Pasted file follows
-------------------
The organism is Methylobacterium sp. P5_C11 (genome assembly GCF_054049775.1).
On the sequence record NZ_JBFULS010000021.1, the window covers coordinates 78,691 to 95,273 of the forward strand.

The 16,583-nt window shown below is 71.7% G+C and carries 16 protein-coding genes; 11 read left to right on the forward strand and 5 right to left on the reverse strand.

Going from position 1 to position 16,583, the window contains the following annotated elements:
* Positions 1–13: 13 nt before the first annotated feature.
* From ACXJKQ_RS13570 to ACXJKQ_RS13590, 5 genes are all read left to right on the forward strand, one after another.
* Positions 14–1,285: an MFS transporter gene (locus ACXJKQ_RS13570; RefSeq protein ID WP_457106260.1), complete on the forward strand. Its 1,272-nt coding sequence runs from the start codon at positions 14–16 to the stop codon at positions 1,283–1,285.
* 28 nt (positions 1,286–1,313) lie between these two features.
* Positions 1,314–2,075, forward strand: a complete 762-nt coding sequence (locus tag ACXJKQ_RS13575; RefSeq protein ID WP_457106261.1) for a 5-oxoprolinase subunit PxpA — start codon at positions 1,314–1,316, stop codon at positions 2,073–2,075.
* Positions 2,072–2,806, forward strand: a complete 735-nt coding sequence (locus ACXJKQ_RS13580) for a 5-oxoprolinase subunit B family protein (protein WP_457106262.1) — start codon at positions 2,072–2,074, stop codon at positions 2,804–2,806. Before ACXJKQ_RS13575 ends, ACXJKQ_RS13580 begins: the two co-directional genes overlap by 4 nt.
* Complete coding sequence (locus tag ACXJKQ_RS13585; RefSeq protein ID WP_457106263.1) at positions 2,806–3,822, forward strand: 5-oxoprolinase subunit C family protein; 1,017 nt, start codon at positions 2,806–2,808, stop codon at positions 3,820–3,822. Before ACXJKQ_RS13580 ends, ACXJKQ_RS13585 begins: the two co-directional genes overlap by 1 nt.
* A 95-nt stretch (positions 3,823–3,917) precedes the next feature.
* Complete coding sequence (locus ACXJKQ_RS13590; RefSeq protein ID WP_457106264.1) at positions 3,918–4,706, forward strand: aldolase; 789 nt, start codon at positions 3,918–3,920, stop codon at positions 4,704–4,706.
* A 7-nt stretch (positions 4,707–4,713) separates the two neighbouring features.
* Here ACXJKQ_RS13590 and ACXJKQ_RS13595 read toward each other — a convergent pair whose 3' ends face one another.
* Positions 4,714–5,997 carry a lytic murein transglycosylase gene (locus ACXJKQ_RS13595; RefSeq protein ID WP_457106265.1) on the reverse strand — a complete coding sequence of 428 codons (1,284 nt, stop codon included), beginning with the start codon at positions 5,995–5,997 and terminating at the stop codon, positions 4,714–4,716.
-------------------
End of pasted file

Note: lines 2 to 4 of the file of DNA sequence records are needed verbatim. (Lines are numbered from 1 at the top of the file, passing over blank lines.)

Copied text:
On the sequence record NZ_JBFULS010000021.1, the window covers coordinates 78,691 to 95,273 of the forward strand.

The 16,583-nt window shown below is 71.7% G+C and carries 16 protein-coding genes; 11 read left to right on the forward strand and 5 right to left on the reverse strand.

Going from position 1 to position 16,583, the window contains the following annotated elements: